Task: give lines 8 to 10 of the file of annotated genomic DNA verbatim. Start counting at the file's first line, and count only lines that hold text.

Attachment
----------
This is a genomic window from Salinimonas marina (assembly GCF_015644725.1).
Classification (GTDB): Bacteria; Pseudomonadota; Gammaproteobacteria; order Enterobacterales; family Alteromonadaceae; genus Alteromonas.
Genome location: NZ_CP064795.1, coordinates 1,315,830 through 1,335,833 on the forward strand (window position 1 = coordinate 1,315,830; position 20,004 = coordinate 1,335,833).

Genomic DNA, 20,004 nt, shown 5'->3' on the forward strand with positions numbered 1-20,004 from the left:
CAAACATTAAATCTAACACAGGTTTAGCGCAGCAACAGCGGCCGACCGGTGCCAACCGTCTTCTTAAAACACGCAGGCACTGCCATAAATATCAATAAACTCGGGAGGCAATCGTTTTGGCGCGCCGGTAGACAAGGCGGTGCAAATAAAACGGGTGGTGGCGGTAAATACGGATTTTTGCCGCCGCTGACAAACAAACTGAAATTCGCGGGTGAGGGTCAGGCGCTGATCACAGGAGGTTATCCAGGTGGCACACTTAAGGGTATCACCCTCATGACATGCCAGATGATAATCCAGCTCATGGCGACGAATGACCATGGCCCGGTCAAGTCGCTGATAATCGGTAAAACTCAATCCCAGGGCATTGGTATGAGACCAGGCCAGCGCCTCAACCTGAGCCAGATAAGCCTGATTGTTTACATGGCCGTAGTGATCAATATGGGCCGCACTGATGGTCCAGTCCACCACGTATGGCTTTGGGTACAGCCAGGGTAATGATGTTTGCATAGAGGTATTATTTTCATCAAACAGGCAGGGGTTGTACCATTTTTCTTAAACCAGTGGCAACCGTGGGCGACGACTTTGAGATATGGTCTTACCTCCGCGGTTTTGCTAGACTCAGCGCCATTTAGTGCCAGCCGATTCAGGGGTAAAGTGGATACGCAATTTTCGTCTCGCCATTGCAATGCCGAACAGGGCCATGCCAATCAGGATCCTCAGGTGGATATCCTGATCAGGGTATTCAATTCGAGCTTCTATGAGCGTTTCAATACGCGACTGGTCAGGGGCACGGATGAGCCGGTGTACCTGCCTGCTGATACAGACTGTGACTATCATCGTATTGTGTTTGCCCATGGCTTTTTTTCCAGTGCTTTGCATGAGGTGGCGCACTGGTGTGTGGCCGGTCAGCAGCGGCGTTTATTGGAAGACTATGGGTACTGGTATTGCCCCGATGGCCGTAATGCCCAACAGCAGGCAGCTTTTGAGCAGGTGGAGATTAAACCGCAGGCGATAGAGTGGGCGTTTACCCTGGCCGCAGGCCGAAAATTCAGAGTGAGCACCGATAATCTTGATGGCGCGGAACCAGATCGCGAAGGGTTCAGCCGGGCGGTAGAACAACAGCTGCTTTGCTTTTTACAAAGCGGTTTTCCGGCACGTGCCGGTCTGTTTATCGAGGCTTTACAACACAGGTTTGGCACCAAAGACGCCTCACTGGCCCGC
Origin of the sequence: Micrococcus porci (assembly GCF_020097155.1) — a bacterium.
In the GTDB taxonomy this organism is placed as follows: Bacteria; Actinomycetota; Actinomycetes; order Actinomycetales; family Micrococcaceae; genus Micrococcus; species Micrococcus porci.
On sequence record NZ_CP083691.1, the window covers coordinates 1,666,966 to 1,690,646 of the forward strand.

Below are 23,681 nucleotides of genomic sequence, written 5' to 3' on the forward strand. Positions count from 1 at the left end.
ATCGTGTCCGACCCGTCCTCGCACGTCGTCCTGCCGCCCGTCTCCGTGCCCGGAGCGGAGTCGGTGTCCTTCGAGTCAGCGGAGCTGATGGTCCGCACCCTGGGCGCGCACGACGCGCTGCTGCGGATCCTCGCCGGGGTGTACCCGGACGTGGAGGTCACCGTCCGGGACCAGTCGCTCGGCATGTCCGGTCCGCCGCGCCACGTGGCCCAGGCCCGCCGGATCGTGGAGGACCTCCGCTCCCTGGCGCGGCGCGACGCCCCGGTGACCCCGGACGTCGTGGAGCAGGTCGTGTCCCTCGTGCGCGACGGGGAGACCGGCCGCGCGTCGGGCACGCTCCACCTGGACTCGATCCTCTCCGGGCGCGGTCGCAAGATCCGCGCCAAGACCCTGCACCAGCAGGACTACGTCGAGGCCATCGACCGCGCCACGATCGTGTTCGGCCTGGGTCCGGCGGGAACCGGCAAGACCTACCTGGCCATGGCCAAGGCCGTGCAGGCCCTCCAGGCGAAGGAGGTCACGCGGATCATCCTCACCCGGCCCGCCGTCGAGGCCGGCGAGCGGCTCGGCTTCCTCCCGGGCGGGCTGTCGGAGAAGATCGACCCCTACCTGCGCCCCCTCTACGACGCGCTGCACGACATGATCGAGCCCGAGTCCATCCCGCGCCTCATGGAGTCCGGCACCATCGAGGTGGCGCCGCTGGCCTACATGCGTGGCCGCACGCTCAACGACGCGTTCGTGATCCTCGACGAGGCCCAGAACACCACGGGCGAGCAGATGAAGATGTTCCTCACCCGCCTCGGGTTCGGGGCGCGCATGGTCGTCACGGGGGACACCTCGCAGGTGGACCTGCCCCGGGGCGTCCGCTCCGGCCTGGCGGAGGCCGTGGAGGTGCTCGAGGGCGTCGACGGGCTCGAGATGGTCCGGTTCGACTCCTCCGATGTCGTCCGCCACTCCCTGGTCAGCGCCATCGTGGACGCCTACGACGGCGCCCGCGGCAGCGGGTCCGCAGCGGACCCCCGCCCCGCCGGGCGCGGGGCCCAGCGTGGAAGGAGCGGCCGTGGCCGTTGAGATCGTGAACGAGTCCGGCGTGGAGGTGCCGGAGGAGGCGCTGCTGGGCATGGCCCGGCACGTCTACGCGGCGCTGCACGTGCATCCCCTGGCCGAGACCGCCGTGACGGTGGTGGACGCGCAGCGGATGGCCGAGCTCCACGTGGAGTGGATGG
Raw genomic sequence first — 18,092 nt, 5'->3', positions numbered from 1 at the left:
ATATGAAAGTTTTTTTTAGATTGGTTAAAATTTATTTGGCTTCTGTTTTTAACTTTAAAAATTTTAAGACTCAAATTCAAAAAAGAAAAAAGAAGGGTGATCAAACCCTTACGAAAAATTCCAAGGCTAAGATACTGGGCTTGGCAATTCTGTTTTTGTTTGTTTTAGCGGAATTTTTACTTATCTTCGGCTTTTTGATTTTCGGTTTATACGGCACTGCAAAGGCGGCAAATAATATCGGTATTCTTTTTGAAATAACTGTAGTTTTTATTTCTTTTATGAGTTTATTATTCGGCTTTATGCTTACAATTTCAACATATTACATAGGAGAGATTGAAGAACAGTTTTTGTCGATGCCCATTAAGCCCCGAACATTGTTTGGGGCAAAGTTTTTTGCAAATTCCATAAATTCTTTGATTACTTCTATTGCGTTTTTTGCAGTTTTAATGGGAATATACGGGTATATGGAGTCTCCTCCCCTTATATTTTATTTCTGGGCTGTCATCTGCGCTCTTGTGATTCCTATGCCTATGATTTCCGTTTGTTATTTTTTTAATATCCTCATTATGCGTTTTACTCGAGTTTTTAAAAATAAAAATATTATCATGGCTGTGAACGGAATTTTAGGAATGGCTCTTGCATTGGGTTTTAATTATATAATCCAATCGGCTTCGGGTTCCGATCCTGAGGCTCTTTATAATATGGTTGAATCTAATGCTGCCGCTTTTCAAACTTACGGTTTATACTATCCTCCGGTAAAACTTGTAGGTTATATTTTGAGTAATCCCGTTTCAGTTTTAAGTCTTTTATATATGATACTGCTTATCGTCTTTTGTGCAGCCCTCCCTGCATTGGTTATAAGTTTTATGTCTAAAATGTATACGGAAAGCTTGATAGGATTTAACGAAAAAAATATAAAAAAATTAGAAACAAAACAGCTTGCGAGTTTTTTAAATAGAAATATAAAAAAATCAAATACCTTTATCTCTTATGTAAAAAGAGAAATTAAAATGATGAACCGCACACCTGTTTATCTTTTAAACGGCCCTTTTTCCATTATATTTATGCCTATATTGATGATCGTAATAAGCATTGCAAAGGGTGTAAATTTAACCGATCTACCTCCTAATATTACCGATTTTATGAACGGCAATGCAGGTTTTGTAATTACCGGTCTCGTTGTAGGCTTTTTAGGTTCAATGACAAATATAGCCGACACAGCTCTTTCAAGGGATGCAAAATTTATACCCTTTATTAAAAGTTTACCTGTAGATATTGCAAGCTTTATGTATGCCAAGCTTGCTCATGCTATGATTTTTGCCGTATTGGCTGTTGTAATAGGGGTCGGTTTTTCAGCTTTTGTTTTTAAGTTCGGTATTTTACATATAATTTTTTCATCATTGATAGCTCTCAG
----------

On sequence record NZ_CP083691.1, the window covers coordinates 1,666,966 to 1,690,646 of the forward strand.

Below are 23,681 nucleotides of genomic sequence, written 5' to 3' on the forward strand. Positions count from 1 at the left end.
ATCGTGTCCGACCCGTCCTCGCACGTCGTCCTGCCGCCCGTCTCCGTGCCCGGAGCGGAGTCGGTGTCCTTCGAGTCAGCGGAGCTGATGGTCCGCACCCTGGGCGCGCACGACGCGCTGCTGCGGATCCTCGCCGGGGTGTACCCGGACGTGGAGGTCACCGTCCGGGACCAGTCGCTCGGCATGTCCGGTCCGCCGCGCCACGTGGCCCAGGCCCGCCGGATCGTGGAGGACCTCCGCTCCCTGGCGCGGCGCGACGCCCCGGTGACCCCGGACGTCGTGGAGCAGGTCGTGTCCCTCGTGCGCGACGGGGAGACCGGCCGCGCGTCGGGCACGCTCCACCTGGACTCGATCCTCTCCGGGCGCGGTCGCAAGATCCGCGCCAAGACCCTGCACCAGCAGGACTACGTCGAGGCCATCGACCGCGCCACGATCGTGTTCGGCCTGGGTCCGGCGGGAACCGGCAAGACCTACCTGGCCATGGCCAAGGCCGTGCAGGCCCTCCAGGCGAAGGAGGTCACGCGGATCATCCTCACCCGGCCCGCCGTCGAGGCCGGCGAGCGGCTCGGCTTCCTCCCGGGCGGGCTGTCGGAGAAGATCGACCCCTACCTGCGCCCCCTCTACGACGCGCTGCACGACATGATCGAGCCCGAGTCCATCCCGCGCCTCATGGAGTCCGGCACCATCGAGGTGGCGCCGCTGGCCTACATGCGTGGCCGCACGCTCAACGACGCGTTCGTGATCCTCGACGAGGCCCAGAACACCACGGGCGAGCAGATGAAGATGTTCCTCACCCGCCTCGGGTTCGGGGCGCGCATGGTCGTCACGGGGGACACCTCGCAGGTGGACCTGCCCCGGGGCGTCCGCTCCGGCCTGGCGGAGGCCGTGGAGGTGCTCGAGGGCGTCGACGGGCTCGAGATGGTCCGGTTCGACTCCTCCGATGTCGTCCGCCACTCCCTGGTCAGCGCCATCGTGGACGCCTACGACGGCGCCCGCGGCAGCGGGTCCGCAGCGGACCCCCGCCCCGCCGGGCGCGGGGCCCAGCGTGGAAGGAGCGGCCGTGGCCGTTGAGATCGTGAACGAGTCCGGCGTGGAGGTGCCGGAGGAGGCGCTGCTGGGCATGGCCCGGCACGTCTACGCGGCGCTGCACGTGCATCCCCTGGCCGAGACCGCCGTGACGGTGGTGGACGCGCAGCGGATGGCCGAGCTCCACGTGGAGTGGATGG